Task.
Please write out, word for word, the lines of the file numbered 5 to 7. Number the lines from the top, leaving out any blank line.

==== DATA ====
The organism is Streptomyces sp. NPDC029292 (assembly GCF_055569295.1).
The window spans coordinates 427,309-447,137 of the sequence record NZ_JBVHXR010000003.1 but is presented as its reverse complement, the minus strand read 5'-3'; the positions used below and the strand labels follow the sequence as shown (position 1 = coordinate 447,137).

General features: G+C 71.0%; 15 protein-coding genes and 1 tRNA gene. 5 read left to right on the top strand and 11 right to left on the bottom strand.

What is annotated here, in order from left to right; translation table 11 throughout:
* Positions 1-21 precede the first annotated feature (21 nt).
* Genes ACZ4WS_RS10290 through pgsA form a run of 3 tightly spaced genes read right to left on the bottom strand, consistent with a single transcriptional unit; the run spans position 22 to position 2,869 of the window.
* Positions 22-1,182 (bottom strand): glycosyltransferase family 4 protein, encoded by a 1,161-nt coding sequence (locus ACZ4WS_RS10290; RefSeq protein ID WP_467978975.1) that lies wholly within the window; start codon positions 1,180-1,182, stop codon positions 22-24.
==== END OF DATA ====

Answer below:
* Positions 1-21 precede the first annotated feature (21 nt).
* Genes ACZ4WS_RS10290 through pgsA form a run of 3 tightly spaced genes read right to left on the bottom strand, consistent with a single transcriptional unit; the run spans position 22 to position 2,869 of the window.
* Positions 22-1,182 (bottom strand): glycosyltransferase family 4 protein, encoded by a 1,161-nt coding sequence (locus ACZ4WS_RS10290; RefSeq protein ID WP_467978975.1) that lies wholly within the window; start codon positions 1,180-1,182, stop codon positions 22-24.